In everyday language, “transcendence” means “going beyond”, and “self-transcendence” means going beyond a prior form or state of oneself. Mystical experience is thought of as a particularly advanced state of self-transcendence, in which the sense of a separate self is abandoned.

Hermeneutics 

Hermeneutics is the theory and methodology of interpretation, especially the interpretation of biblical texts, wisdom literature, and philosophical texts. It started out as a theory of text interpretation but has been later broadened to questions of general interpretation.

Shamanism

A shaman is a person regarded as having access to, and influence in, the world of benevolent and malevolent spirits, who typically enters into a trance state during a ritual, and practices divination and healing. Shamanism is a practice that involves a practitioner reaching altered states of consciousness in order to perceive and interact with a spirit world and channel these transcendental energies into this world.

Mother and father

Dyēus (also *Dyēus phter, alternatively spelled dyēws) is believed to have been the chief deity in the religious traditions of the prehistoric Proto-Indo-European societies. Part of a larger pantheon, he was the god of the daylight sky, and his position may have mirrored the position of the patriarch or monarch in society. In his aspect as a father god, his consort would have been Pltwih Méhter, “earth mother”.

In Greek and Roman mythology, Dyeus remained the chief god; however, in Vedic mythology, the etymological continuant of Dyeus became a very abstract god, and his original attributes and dominance over other gods appear to have been transferred to gods such as Agni or Indra.

Tyr and Hel

Rooted in the related but distinct Indo-European word *deiwos is the Latin word for deity, deus. The Latin word is also continued in English divine, “deity”, and the original Germanic word remains visible in “Tuesday” (“Day of Tīwaz”) and Old Norse tívar, which may be continued in the toponym Tiveden (“Wood of the Gods”, or of Týr).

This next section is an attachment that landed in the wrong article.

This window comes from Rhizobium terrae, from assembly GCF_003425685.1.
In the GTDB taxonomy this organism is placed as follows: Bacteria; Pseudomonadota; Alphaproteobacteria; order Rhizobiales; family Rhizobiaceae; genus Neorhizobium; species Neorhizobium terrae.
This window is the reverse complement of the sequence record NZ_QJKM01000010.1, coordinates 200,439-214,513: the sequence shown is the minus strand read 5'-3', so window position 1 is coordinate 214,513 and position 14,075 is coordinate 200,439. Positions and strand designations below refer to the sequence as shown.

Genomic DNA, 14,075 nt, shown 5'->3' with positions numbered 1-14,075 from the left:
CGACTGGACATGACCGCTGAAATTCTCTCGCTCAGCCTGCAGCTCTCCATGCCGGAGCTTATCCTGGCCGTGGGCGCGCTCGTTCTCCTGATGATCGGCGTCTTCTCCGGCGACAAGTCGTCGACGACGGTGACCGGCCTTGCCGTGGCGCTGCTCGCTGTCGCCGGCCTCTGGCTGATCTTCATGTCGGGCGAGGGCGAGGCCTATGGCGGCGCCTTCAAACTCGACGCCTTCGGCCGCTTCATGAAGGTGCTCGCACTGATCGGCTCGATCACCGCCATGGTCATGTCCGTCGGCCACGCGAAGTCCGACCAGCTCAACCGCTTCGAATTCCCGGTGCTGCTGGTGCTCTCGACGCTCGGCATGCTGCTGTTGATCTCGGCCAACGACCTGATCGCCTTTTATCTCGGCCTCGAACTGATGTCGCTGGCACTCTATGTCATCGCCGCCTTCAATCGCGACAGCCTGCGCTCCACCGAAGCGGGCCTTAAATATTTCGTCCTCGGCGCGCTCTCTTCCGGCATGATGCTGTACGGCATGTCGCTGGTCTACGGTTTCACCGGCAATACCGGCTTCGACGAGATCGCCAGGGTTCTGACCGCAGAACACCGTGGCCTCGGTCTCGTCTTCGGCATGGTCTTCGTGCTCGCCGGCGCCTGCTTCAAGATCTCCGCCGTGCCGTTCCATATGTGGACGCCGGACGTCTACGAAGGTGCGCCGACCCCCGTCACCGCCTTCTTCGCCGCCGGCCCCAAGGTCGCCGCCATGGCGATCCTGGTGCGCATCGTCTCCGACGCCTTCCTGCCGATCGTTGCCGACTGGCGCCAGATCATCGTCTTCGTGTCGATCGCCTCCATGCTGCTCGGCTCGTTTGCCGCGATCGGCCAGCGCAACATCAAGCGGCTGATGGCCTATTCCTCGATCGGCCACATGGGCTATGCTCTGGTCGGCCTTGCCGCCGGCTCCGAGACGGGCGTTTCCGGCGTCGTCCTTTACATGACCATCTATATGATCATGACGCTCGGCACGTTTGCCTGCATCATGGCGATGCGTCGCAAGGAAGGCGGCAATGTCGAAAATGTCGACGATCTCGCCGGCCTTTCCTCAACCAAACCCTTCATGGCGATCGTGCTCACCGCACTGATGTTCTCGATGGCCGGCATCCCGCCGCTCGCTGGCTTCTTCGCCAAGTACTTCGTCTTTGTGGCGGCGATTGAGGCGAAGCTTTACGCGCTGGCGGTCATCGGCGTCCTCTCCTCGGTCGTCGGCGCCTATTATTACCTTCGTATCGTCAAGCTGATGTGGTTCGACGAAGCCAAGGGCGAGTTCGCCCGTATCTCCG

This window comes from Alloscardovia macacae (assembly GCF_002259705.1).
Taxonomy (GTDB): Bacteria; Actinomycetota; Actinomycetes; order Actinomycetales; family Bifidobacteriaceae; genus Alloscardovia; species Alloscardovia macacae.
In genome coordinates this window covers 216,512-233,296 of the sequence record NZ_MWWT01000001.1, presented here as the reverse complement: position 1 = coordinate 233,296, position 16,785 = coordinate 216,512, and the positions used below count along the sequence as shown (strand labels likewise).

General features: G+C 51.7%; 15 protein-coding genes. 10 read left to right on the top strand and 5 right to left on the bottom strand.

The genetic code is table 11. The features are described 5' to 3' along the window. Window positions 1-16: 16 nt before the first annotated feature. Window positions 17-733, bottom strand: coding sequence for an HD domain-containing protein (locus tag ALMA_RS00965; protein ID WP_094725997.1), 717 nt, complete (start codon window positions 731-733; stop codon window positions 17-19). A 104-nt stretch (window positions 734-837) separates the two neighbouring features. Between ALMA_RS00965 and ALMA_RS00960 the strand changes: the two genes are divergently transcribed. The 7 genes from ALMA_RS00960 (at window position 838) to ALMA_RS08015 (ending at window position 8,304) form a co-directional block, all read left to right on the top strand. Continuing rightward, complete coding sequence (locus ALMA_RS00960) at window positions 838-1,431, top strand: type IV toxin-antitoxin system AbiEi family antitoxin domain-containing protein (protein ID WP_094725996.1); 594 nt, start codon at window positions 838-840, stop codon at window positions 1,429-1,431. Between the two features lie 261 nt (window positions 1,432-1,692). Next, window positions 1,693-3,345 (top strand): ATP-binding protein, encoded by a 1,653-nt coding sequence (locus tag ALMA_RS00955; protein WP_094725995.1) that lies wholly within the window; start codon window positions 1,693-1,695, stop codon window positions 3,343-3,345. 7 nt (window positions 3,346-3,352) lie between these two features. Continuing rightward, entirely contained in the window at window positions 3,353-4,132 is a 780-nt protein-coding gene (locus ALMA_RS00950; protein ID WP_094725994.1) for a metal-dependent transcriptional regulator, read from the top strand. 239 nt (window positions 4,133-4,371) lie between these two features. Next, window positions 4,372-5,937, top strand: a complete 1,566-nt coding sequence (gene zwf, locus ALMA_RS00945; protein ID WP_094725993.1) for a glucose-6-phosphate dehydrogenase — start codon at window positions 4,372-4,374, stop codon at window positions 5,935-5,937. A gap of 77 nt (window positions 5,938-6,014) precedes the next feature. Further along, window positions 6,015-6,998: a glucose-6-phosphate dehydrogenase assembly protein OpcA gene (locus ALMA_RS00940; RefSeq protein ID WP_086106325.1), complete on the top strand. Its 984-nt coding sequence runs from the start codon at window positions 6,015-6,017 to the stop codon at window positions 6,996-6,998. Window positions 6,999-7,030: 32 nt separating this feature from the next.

Hel is the Norse queen of the underworld, a mother goddess in her underworld guise. She rules over a fiery womb of regeneration and is especially responsible for those who die of disease or old age. She is described as having been appointed by the god Odin as ruler of a realm of the same name, located in Niflheim.

In the same source, her appearance is described as half blue and half flesh-coloured and further as having a gloomy, downcast appearance. Her underworld, unlike the Christian hell, which received its name from her, is simply an otherworld, a place of renewal rather than a place of punishment and misery. It represents the nine different stages of the transition the soul goes through after death.

When shamans visit her realm, they put on a helkappe, a magic mask (sometimes a helmet) that renders them invisible. Hel is an embodiment of the divine mystery, a challenge to look behind the mask of appearances to see things as they really are. she is a symbol of transformation, and may have been considered a goddess with potential Indo-European parallels in Bhavani, Kali, and Mahakali, sometimes considered as a greater form of Kali, identified with the Ultimate reality of Brahman.

Satya